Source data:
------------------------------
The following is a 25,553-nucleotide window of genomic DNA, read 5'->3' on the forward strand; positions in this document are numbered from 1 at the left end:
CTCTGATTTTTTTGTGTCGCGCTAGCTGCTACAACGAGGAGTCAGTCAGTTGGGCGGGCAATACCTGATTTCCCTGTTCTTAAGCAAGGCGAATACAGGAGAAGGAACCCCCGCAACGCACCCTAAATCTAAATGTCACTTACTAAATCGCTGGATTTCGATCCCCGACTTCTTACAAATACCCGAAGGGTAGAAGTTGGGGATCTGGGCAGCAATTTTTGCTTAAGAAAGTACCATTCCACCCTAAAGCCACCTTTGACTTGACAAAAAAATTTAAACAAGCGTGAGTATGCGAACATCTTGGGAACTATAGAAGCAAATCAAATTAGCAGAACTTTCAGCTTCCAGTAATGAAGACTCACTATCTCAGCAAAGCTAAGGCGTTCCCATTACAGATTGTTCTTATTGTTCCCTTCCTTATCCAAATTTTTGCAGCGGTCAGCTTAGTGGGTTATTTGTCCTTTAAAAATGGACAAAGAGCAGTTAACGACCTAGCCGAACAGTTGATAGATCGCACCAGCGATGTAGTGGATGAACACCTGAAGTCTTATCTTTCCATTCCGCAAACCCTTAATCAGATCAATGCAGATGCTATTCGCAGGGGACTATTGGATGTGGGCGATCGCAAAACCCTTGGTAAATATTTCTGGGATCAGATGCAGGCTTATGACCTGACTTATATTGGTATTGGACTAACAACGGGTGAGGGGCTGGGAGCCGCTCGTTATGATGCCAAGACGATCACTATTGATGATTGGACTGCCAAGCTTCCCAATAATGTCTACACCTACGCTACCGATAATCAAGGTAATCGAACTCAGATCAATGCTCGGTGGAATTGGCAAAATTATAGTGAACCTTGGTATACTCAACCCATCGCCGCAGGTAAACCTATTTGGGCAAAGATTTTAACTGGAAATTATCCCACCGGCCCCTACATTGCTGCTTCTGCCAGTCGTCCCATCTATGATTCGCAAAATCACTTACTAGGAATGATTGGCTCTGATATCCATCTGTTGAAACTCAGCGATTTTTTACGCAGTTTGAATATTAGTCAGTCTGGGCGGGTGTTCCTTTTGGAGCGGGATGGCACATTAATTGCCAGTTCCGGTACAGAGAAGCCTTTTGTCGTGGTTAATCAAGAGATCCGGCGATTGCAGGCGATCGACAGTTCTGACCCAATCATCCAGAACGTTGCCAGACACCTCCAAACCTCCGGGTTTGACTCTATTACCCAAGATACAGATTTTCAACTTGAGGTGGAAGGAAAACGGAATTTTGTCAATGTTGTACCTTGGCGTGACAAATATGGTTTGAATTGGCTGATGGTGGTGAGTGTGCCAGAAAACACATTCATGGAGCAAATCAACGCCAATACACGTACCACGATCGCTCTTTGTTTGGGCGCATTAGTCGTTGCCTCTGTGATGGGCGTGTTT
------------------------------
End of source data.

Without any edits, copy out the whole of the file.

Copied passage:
The following is a 25,553-nucleotide window of genomic DNA, read 5'->3' on the forward strand; positions in this document are numbered from 1 at the left end:
CTCTGATTTTTTTGTGTCGCGCTAGCTGCTACAACGAGGAGTCAGTCAGTTGGGCGGGCAATACCTGATTTCCCTGTTCTTAAGCAAGGCGAATACAGGAGAAGGAACCCCCGCAACGCACCCTAAATCTAAATGTCACTTACTAAATCGCTGGATTTCGATCCCCGACTTCTTACAAATACCCGAAGGGTAGAAGTTGGGGATCTGGGCAGCAATTTTTGCTTAAGAAAGTACCATTCCACCCTAAAGCCACCTTTGACTTGACAAAAAAATTTAAACAAGCGTGAGTATGCGAACATCTTGGGAACTATAGAAGCAAATCAAATTAGCAGAACTTTCAGCTTCCAGTAATGAAGACTCACTATCTCAGCAAAGCTAAGGCGTTCCCATTACAGATTGTTCTTATTGTTCCCTTCCTTATCCAAATTTTTGCAGCGGTCAGCTTAGTGGGTTATTTGTCCTTTAAAAATGGACAAAGAGCAGTTAACGACCTAGCCGAACAGTTGATAGATCGCACCAGCGATGTAGTGGATGAACACCTGAAGTCTTATCTTTCCATTCCGCAAACCCTTAATCAGATCAATGCAGATGCTATTCGCAGGGGACTATTGGATGTGGGCGATCGCAAAACCCTTGGTAAATATTTCTGGGATCAGATGCAGGCTTATGACCTGACTTATATTGGTATTGGACTAACAACGGGTGAGGGGCTGGGAGCCGCTCGTTATGATGCCAAGACGATCACTATTGATGATTGGACTGCCAAGCTTCCCAATAATGTCTACACCTACGCTACCGATAATCAAGGTAATCGAACTCAGATCAATGCTCGGTGGAATTGGCAAAATTATAGTGAACCTTGGTATACTCAACCCATCGCCGCAGGTAAACCTATTTGGGCAAAGATTTTAACTGGAAATTATCCCACCGGCCCCTACATTGCTGCTTCTGCCAGTCGTCCCATCTATGATTCGCAAAATCACTTACTAGGAATGATTGGCTCTGATATCCATCTGTTGAAACTCAGCGATTTTTTACGCAGTTTGAATATTAGTCAGTCTGGGCGGGTGTTCCTTTTGGAGCGGGATGGCACATTAATTGCCAGTTCCGGTACAGAGAAGCCTTTTGTCGTGGTTAATCAAGAGATCCGGCGATTGCAGGCGATCGACAGTTCTGACCCAATCATCCAGAACGTTGCCAGACACCTCCAAACCTCCGGGTTTGACTCTATTACCCAAGATACAGATTTTCAACTTGAGGTGGAAGGAAAACGGAATTTTGTCAATGTTGTACCTTGGCGTGACAAATATGGTTTGAATTGGCTGATGGTGGTGAGTGTGCCAGAAAACACATTCATGGAGCAAATCAACGCCAATACACGTACCACGATCGCTCTTTGTTTGGGCGCATTAGTCGTTGCCTCTGTGATGGGCGTGTTT